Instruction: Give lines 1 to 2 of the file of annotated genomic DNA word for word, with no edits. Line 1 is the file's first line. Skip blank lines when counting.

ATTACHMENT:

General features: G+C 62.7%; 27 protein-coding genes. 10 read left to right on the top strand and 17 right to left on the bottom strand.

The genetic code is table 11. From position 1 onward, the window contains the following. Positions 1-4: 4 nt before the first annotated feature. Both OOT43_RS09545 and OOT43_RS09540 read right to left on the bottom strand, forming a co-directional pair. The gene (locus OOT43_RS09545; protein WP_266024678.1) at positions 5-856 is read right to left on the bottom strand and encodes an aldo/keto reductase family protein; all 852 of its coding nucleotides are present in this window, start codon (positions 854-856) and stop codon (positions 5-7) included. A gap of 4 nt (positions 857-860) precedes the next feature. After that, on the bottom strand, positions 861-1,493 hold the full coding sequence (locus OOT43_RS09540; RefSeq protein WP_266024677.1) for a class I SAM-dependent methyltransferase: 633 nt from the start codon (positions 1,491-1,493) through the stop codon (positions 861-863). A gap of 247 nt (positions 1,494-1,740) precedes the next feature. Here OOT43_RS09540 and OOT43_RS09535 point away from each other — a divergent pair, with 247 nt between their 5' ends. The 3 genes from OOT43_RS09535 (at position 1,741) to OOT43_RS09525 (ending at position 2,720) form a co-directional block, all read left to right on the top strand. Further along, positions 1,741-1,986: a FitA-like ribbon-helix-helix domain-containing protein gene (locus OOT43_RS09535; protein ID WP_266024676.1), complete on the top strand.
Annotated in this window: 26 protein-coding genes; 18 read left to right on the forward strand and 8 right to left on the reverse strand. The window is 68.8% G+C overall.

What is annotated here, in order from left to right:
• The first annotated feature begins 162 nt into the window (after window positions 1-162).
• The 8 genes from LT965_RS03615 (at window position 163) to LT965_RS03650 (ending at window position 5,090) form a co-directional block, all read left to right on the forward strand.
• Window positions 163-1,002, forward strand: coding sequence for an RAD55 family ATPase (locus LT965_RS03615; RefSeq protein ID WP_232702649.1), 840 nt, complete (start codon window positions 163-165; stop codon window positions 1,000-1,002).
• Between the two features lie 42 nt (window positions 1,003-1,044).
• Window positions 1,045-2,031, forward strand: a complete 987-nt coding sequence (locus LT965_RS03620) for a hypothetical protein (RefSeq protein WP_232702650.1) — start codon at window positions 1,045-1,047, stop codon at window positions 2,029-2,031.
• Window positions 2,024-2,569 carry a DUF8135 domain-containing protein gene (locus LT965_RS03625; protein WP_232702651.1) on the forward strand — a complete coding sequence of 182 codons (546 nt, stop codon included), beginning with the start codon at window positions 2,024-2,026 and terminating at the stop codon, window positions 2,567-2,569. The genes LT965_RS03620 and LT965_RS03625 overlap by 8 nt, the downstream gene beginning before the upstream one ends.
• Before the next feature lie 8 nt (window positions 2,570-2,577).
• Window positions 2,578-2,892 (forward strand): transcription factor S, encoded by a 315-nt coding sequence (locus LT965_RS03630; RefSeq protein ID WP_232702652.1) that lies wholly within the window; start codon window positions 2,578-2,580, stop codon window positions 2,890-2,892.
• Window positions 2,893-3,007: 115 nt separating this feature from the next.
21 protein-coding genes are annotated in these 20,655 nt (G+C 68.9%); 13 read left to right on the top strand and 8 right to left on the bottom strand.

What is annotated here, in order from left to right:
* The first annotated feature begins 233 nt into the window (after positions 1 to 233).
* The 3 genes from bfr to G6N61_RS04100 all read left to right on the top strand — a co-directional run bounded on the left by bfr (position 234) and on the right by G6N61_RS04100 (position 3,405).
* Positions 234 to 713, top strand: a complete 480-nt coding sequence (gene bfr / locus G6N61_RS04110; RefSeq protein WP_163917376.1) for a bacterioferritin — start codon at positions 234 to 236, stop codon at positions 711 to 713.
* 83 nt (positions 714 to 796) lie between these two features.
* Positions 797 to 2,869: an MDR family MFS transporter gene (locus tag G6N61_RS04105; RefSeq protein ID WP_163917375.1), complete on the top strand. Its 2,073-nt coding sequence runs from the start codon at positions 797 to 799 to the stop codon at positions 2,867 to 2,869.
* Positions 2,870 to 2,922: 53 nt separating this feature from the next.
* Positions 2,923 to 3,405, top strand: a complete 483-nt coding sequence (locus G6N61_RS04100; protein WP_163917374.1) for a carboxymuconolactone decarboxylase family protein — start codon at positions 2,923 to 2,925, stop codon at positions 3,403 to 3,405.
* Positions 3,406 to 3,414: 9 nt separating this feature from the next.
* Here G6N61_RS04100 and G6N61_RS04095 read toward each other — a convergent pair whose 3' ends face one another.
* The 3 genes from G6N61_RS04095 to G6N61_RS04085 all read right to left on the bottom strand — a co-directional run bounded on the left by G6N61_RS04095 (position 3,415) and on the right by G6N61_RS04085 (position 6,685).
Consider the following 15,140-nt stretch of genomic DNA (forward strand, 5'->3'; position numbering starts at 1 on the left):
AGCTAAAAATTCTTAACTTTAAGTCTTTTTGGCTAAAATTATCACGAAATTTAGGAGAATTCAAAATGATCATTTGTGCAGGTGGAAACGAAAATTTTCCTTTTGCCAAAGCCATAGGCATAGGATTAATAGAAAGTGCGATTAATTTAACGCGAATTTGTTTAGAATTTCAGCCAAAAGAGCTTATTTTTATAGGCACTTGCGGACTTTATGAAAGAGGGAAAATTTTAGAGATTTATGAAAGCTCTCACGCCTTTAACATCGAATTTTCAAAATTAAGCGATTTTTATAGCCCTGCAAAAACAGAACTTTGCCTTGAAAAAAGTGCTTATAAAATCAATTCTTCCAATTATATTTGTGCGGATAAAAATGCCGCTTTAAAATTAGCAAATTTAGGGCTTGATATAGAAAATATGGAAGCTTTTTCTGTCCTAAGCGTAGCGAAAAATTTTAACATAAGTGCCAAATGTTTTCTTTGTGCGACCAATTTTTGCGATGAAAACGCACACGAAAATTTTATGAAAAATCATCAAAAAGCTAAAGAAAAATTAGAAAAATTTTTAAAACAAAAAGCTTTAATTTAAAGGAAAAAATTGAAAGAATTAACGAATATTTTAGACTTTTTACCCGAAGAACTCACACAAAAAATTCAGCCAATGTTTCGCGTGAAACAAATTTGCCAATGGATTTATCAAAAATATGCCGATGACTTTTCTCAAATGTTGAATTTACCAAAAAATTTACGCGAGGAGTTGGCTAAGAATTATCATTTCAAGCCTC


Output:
General features: G+C 62.7%; 27 protein-coding genes. 10 read left to right on the top strand and 17 right to left on the bottom strand.

The genetic code is table 11. From position 1 onward, the window contains the following. Positions 1-4: 4 nt before the first annotated feature. Both OOT43_RS09545 and OOT43_RS09540 read right to left on the bottom strand, forming a co-directional pair. The gene (locus OOT43_RS09545; protein WP_266024678.1) at positions 5-856 is read right to left on the bottom strand and encodes an aldo/keto reductase family protein; all 852 of its coding nucleotides are present in this window, start codon (positions 854-856) and stop codon (positions 5-7) included. A gap of 4 nt (positions 857-860) precedes the next feature. After that, on the bottom strand, positions 861-1,493 hold the full coding sequence (locus OOT43_RS09540; RefSeq protein WP_266024677.1) for a class I SAM-dependent methyltransferase: 633 nt from the start codon (positions 1,491-1,493) through the stop codon (positions 861-863). A gap of 247 nt (positions 1,494-1,740) precedes the next feature. Here OOT43_RS09540 and OOT43_RS09535 point away from each other — a divergent pair, with 247 nt between their 5' ends. The 3 genes from OOT43_RS09535 (at position 1,741) to OOT43_RS09525 (ending at position 2,720) form a co-directional block, all read left to right on the top strand. Further along, positions 1,741-1,986: a FitA-like ribbon-helix-helix domain-containing protein gene (locus OOT43_RS09535; protein ID WP_266024676.1), complete on the top strand.